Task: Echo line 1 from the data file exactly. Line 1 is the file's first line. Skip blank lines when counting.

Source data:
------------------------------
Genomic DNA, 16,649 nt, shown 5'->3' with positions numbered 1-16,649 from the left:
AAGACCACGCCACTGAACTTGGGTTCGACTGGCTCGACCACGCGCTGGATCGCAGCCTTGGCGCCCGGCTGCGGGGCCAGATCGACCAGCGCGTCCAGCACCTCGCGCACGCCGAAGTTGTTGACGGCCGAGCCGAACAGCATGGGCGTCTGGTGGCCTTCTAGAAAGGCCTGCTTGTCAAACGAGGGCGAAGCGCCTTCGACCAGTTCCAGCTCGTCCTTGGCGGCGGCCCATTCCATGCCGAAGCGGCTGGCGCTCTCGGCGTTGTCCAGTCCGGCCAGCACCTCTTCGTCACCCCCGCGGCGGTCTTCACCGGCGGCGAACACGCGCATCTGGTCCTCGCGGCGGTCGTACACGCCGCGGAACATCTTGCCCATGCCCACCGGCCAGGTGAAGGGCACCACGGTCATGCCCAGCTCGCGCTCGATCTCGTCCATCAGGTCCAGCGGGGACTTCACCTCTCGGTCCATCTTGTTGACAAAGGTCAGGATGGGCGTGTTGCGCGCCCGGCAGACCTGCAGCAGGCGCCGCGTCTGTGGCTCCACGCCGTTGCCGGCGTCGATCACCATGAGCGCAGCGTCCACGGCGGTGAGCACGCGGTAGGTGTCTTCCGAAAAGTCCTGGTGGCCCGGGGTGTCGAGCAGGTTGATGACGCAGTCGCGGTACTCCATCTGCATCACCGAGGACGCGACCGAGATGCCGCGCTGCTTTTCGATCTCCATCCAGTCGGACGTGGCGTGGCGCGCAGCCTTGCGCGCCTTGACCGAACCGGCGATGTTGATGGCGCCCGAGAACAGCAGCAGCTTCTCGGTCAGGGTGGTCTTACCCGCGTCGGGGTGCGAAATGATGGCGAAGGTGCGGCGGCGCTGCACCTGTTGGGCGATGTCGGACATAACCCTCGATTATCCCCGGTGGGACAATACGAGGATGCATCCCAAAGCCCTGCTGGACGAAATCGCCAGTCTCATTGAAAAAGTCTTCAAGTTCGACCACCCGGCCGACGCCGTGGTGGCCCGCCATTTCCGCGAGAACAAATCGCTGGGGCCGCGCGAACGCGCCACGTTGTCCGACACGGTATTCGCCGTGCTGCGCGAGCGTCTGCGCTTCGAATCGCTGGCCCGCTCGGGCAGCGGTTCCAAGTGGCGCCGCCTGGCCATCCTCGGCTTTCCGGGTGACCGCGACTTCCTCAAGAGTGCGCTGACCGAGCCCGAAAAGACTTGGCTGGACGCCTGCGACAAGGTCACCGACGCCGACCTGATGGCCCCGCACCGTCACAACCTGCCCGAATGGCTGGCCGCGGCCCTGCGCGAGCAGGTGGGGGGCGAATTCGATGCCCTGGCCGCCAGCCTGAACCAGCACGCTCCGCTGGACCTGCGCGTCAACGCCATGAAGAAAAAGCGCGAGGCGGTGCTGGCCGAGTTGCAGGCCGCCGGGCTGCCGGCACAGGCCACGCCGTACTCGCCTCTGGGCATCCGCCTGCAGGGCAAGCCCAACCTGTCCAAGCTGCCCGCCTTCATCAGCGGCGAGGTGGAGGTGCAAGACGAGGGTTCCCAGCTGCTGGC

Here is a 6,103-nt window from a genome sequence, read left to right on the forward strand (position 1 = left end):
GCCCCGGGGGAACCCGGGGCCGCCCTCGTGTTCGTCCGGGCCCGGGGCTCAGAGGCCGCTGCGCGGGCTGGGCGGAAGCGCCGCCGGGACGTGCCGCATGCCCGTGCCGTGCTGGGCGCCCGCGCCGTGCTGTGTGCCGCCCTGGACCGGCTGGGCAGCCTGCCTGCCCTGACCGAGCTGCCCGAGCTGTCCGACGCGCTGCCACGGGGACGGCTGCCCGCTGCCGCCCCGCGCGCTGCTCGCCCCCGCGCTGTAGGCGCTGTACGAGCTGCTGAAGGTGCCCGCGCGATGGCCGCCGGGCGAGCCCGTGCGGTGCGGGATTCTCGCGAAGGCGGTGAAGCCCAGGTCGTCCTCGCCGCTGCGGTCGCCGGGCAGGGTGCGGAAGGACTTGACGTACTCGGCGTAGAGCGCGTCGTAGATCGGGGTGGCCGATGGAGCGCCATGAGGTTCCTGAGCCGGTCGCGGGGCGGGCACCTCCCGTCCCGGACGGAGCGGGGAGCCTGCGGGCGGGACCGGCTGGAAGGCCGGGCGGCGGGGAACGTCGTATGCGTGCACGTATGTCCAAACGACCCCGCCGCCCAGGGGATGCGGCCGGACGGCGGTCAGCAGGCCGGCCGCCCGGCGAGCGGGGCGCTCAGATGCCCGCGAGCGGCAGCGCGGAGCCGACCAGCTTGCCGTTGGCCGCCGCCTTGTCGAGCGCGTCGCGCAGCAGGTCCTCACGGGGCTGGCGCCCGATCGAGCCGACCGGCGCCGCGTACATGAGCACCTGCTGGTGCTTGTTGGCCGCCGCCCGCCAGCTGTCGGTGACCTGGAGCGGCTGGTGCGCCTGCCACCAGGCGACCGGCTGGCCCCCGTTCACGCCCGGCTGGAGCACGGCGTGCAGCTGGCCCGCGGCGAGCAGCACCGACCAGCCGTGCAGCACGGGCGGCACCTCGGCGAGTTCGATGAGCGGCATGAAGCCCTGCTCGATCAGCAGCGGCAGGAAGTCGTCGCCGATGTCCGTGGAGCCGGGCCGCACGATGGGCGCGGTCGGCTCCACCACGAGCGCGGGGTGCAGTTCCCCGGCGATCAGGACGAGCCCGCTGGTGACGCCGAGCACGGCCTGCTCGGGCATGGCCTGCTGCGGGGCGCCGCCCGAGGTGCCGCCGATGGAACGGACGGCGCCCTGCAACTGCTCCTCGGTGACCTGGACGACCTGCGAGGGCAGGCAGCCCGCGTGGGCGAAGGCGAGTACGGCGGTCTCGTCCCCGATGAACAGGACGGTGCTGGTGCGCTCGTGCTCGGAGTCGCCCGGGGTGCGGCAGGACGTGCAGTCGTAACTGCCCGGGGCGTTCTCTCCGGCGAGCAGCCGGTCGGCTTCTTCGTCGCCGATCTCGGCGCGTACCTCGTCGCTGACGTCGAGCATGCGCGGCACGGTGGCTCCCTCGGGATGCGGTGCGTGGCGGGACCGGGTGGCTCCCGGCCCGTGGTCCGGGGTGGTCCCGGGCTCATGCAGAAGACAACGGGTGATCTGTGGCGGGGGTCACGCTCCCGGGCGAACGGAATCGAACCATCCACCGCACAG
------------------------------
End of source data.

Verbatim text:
Genomic DNA, 16,649 nt, shown 5'->3' with positions numbered 1-16,649 from the left: